Boris Johnson admitted “this is not how we want to live our lives”, as he announced pubs will shut in Merseyside, with the possibility of further restrictions to follow across the North.
For the Prime Minister, the second wave of coronavirus has forced a change in tone and an acknowledgement that his usual displays of “buoyancy and elan” are inappropriate.
The sombre Commons statement announcing his new three-tier approach to restrictions was the latest indication that he is seeking to avoid accusations that he has been overly optimistic in his prognosis for the UK’s recovery from coronavirus.
Three months ago, Mr Johnson stood at a podium in 10 Downing Street and said: “It is my strong and sincere hope that we will be able to review the outstanding restrictions and allow a more significant return to normality from November at the earliest – possibly in time for Christmas.”
Instead, in Merseyside, and possibly elsewhere, pub doors will be closed until the middle of November at the earliest and restrictions on households mixing indoors across swathes of the country make a traditional Christmas appear unlikely.
The approach from Mr Johnson’s administration has led former civil service chief Lord O’Donnell to accuse ministers of breaking one of the “cardinal rules” of Government: “They have over-promised and under-delivered.”
Examples can be found throughout the Government’s handling of the crisis.
In June, Mr Johnson promised a 24-hour turnaround for in-person test results by the end of the month – but the latest figures from NHS Test and Trace showed that goal was met in just 25.7% of cases.
The NHS Test and Trace system was supposed to be “world beating”, but the most recent figures were its worst on record, with just 68.6% of close contacts of people who tested positive for Covid-19 in England reached in the week ending September 30.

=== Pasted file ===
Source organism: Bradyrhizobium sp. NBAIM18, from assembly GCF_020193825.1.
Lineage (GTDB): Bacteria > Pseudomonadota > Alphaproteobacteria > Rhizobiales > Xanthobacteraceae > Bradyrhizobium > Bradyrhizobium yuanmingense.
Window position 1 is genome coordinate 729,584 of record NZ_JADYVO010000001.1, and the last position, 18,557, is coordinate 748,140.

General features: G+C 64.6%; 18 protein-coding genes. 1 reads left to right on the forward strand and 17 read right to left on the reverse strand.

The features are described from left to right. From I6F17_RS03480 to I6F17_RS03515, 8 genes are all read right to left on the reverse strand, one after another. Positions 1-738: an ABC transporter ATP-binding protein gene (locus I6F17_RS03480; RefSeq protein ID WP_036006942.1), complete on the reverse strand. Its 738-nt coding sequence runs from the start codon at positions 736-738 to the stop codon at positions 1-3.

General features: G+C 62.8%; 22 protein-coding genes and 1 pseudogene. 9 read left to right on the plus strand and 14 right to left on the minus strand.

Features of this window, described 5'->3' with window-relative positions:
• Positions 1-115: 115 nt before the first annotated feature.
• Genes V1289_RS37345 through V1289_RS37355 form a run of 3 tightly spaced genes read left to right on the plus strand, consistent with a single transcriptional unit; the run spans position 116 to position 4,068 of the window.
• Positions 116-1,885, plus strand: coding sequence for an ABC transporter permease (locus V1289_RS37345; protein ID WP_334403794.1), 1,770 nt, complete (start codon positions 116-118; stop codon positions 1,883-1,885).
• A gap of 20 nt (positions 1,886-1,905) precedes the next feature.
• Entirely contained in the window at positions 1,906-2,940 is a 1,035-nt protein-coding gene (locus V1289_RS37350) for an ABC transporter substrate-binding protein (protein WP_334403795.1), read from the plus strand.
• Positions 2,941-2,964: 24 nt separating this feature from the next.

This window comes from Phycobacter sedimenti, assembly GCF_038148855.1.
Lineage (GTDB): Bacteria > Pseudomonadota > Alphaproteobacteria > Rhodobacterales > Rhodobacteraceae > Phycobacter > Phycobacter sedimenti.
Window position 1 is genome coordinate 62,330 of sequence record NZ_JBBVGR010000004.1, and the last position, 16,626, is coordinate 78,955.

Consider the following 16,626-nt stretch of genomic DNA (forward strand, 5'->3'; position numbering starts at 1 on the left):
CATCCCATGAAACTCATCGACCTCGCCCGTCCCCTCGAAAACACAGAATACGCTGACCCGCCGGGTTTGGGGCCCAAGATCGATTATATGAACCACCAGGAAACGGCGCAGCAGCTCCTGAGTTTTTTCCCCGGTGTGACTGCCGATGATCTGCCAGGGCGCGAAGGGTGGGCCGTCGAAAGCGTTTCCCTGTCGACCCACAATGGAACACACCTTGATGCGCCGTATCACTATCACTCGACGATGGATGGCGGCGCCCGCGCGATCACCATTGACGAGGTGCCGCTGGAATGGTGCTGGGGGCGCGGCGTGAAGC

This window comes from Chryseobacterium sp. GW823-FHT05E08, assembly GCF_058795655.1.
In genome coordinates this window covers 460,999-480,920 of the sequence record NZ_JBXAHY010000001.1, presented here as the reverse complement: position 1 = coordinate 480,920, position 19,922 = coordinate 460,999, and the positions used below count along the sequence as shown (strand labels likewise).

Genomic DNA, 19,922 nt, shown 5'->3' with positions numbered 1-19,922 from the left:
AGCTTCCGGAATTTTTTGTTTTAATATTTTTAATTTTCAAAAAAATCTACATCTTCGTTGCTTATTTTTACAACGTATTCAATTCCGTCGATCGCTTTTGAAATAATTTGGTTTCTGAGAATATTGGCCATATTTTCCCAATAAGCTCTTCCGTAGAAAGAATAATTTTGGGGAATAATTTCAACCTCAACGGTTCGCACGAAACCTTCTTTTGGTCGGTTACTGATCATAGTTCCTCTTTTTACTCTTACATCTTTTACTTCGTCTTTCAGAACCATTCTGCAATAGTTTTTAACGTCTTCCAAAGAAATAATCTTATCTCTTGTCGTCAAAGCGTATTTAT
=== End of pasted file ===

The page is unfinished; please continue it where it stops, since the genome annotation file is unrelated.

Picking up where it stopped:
The situation has not been made easier by almost 16,000 positive cases being initially left out from the tracing system due to a computer glitch.
Mr Johnson also faces difficulties at Westminster, with unrest on his own benches over measures such as the 10pm curfew, and Sir Keir Starmer’s Labour shifting towards stronger criticism although not – yet – outright opposition to the restrictions the Government has introduced.
The Prime Minister defended his approach in the Commons, saying he was treading a “narrow path” between an economically devastating second national lockdown and the “intolerable death toll” of removing restrictions and letting the virus rip through communities.
“I take no pleasure whatsoever in imposing restrictions on these businesses,” Mr Johnson said.
“Nor do I want to stop people enjoying themselves, but we must act to save lives.”
Coronavirus cases have quadrupled in the last three weeks and there are more Covid-19 patients in hospital than when the national lockdown was announced on March 23.
Former director of public prosecutions Sir Keir used the Commons statement to set out the case against the Prime Minister – his “serial failure, combined with the repeated leaks and briefings to newspapers, has fatally eroded public confidence just when we need it most”.